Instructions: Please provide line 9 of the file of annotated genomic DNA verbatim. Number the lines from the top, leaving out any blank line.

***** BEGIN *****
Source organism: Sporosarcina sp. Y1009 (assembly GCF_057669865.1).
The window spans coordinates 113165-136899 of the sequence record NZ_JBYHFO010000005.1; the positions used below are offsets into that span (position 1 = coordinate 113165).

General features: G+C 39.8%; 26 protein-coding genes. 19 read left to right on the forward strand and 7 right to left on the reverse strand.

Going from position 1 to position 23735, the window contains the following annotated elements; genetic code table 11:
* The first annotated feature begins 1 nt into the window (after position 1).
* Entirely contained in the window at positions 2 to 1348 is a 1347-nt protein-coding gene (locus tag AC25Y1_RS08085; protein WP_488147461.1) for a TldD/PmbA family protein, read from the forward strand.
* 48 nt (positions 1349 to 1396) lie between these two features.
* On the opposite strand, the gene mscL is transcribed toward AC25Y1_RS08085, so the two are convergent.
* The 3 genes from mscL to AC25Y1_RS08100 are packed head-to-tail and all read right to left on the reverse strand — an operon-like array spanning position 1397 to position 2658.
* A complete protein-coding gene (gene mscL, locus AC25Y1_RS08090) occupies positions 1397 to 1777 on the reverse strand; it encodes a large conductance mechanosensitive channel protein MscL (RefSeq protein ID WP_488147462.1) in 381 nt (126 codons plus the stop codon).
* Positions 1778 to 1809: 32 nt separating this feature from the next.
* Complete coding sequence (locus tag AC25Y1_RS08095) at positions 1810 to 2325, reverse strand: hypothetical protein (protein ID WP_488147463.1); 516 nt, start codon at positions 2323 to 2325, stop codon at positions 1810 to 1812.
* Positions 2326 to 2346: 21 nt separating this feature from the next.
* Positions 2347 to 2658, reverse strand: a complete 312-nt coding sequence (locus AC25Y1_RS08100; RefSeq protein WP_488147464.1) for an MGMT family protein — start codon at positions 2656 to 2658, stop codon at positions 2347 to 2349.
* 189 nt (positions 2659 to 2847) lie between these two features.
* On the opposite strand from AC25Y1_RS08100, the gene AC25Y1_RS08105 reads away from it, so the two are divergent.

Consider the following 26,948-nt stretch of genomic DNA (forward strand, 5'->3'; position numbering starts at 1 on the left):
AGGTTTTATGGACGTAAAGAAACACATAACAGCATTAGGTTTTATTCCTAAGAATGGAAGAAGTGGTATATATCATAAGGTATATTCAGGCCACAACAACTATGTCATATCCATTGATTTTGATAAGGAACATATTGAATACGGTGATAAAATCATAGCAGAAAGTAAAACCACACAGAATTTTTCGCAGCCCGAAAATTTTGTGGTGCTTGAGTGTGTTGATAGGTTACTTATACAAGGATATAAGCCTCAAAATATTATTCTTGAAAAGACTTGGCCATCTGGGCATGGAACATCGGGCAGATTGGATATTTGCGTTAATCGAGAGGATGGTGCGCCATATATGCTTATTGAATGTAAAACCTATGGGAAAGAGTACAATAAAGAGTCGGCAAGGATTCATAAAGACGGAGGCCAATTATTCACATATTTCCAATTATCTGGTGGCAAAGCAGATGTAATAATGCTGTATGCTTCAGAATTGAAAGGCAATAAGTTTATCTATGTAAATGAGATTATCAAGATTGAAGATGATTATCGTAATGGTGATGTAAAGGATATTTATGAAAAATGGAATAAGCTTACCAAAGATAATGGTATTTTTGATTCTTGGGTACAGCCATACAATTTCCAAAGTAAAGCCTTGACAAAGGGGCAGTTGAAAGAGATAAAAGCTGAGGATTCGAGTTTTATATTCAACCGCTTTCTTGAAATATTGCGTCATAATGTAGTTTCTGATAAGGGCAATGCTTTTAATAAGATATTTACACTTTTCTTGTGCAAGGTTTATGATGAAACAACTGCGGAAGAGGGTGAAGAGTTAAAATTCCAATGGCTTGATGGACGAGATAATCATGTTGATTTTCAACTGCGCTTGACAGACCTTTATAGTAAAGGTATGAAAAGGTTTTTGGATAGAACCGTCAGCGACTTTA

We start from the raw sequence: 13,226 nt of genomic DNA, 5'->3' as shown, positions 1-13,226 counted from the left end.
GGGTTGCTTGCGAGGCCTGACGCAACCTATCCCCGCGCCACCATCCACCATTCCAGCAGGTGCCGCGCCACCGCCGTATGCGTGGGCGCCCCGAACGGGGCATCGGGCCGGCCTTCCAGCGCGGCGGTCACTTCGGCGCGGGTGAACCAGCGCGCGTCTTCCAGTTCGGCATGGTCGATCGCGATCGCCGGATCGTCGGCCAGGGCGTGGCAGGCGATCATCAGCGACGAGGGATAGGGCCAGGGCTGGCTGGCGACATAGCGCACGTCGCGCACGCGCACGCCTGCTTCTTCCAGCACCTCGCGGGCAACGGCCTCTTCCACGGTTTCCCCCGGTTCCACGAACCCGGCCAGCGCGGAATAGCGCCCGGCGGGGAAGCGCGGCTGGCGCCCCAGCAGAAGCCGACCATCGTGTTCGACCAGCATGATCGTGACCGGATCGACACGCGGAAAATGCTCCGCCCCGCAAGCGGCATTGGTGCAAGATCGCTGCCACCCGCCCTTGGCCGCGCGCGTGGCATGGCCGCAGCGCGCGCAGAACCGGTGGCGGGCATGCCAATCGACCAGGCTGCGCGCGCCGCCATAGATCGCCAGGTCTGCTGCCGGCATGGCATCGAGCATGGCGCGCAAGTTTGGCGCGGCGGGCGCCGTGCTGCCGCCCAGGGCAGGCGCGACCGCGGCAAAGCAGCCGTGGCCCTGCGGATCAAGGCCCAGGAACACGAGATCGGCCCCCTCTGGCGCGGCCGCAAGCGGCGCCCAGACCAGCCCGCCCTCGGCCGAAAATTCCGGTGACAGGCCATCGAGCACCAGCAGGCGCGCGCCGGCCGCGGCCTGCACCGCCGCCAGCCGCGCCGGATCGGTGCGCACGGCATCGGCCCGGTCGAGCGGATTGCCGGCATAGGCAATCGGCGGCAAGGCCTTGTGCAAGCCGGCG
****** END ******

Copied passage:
* The 3 genes from mscL to AC25Y1_RS08100 are packed head-to-tail and all read right to left on the reverse strand — an operon-like array spanning position 1397 to position 2658.